Professor Springsteen

Last night, I attended a unique professional development session:

Awesome Twitpic from @DANIELjonKING

A Bruce Springsteen concert.  That’s right! Though I’ve attended dozens of other concerts in my life, this was my first time seeing The Boss perform.

I couldn’t help but draw parallels between my experience at this concert and the experience of students in my classroom.  I know.  Seems crazy – but you’ve already heard me refer to myself as a little crazy in this post. Really though, the more I sat and thought about it – the more I could see the similarities.

Our seats were great -

But look at the size of this stadium!  Really, how on earth does a performer reach every member of the audience in a meaningful way? Seriously – there are a LOT of people here!

Everyone Else.

Well, Bruce is not one to stay glued to his microphone stand.  He’s a wandering sort of guy – he made sure to visit all sides of the stage and even went out into the audience several times, to see his fans up close.  He looks as if he is adrift in a sea of people, here:

See him??

If you had been there, you would have seen the faces of his fans light up every time he came within proximity or his face was 100-feet tall on the jumbotrons.  He tried his best to give his attention to folks all over that stadium.  There was no such thing as priority seating, as this guy was on the move!  I think our classrooms are similar.  Quickly disappearing are “front rows” and “back rows” because teachers (and students!) move around so much!  As teachers, the more we move around the room, the better able we are to engage all of our students.

At one point, Bruce asked if anyone in the audience was attending their first E-Street Band concert.  Well, I can say, based on the yelling and screaming, Carson and I weren’t the only ones.

But, I know that there were folks who were seeing their third Springsteen concert this WEEK!  They could name every song within hearing the first three notes.  These people were singing every lyric at the top of their lungs.  Bruce had to appeal to all of us – from the first time concert-goer (Carson) to the seasoned veterans.  Talk about a wide range of learners!  He certainly helped us newcomers jump right in on the action by leading us through songs and playing some old favorites.  I know my students also have varying levels of interest and experience when it comes to lessons we try. I have to think about how to encourage the wary while continuing to engage those who think they’ve done it before.  There can be fun for everyone!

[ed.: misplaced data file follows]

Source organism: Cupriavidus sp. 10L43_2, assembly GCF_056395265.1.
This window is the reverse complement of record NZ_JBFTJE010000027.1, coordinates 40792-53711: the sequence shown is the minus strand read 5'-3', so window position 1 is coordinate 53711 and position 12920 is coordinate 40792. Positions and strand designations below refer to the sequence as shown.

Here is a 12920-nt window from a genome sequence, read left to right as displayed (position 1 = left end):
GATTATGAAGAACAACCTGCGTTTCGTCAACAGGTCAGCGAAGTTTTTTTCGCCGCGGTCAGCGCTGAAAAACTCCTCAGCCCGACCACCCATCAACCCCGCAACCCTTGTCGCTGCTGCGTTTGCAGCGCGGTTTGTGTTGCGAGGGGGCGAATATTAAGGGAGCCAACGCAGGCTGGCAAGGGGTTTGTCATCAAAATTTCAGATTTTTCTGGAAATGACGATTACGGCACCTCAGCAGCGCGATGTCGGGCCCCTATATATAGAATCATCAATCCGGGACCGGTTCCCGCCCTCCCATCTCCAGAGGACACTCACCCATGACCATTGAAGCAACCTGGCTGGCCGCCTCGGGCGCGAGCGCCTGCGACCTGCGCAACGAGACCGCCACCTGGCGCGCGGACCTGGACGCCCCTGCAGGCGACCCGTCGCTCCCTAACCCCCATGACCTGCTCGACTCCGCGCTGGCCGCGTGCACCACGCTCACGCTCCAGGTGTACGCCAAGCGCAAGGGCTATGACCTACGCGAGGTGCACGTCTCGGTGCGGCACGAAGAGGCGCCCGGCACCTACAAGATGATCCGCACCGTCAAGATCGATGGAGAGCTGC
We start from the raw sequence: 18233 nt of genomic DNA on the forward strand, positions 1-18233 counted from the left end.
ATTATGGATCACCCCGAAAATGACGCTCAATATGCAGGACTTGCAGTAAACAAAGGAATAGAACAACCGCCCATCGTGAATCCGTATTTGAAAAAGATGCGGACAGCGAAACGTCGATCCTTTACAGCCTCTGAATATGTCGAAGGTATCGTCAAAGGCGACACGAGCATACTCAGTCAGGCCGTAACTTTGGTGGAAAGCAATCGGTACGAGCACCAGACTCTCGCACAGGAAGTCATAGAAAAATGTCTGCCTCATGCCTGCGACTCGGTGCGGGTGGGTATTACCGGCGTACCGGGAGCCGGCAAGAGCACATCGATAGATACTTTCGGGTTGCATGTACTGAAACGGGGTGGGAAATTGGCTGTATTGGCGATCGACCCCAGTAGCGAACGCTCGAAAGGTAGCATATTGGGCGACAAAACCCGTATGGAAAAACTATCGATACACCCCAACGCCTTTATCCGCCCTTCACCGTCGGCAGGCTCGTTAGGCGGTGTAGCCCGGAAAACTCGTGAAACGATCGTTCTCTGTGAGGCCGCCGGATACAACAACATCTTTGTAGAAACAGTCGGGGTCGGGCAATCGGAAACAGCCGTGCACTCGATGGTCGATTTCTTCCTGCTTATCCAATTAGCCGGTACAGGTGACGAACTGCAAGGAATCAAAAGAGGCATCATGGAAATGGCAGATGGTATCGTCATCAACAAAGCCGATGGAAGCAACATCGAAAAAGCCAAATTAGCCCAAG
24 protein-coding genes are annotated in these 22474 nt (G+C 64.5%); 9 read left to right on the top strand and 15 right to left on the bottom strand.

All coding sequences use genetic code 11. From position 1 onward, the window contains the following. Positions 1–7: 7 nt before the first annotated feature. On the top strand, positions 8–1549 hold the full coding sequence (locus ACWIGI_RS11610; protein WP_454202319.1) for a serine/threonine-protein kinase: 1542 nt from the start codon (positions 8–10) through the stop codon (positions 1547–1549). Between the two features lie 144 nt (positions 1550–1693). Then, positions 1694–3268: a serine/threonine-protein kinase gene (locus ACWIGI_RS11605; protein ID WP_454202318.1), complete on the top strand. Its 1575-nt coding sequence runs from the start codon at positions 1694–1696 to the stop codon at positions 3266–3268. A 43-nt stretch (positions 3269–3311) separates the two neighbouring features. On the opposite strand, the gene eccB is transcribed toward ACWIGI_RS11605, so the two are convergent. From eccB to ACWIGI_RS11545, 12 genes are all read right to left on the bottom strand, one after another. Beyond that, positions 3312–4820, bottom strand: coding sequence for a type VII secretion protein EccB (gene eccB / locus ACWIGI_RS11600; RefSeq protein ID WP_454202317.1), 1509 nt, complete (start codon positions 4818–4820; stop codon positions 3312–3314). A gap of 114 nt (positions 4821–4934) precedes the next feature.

Kendyl & Mr. Brooks = Big Fans!

One thing Bruce did, that I’ve never seen happen at another concert, is to accept requests.  Really? You want my input!?  Cool!! Well – he’s a smart guy!  His concertgoers know that they must do their homework, first.  Before arriving at the concert, his fans create signs.  Big signs, little signs, fancy signs, simple signs. I could tell that some people must have spent hours on their signs (one of them had LIGHTS on it!!) and others must have created their sign in the parking lot.  It didn’t matter to Bruce.  He waded out into the middle of the crowd, reading all their signs – smiling, laughing, giving positive feedback.  (See teachers? Feedback is powerful stuff!)  You can bet that I was encouraged to make my own fancy sign next time. Some of the signs he grabbed and took back to the stage.

Photo by Dave Bernat

He seemed very much excited about picking just the right song to perform from the posters he had grabbed.  He wanted to choose something challenging for himself and the E-Street Band.  After some discussion and clarification on the key to play, they decided on Up All Night.  It was clear they had played it before – but WOW what a treat!  Perhaps I was more invested in that song (I’ve never heard it before) because someone in the audience had a say in what was being performed.  Students LOVE when they have a say in our lesson plans.  Now I can see why!!!

Another chosen song, later on in the night was Drift Away.  Best part? It became quickly obvious to us that Bruce didn’t really know it anymore. He couldn’t remember all the words – but could lead us to the chorus, so he relied on the audience to help!  What I loved about The Boss as a presenter, is that he took a risk – to possibly make a mistake, to know less than his audience, to fail.  We trusted him as a performer, though – knowing that whether or not he got through the song, we were all on board together.  As a teacher, we need to do the same for our students – provide confident leadership while at the same time taking risks and allowing our students to see some of our vulnerabilities.

Finally, Bruce Springsteen played for over three hours on that stage, with no intermission, and a few encores.  He played and sang until our voices and hands were exhausted, and then with boundless energy, he played some more. In my opinion, he went above and beyond the requirements of my purchased ticket.  He wasn’t watching the clock, or asking for additional pay for us to enjoy more and more last night.  He clearly loves every minute of what he does for a living, and finds happiness in the joyful faces of his adoring fans.  As we stood in yet another standing ovation, we caught one last glimpse of him, disappearing into the tunnel below the stadium.  He left us wanting more, and reminded the teacher in me to strive to accomplish the same thing for my students.  I can’t wait for the next show!

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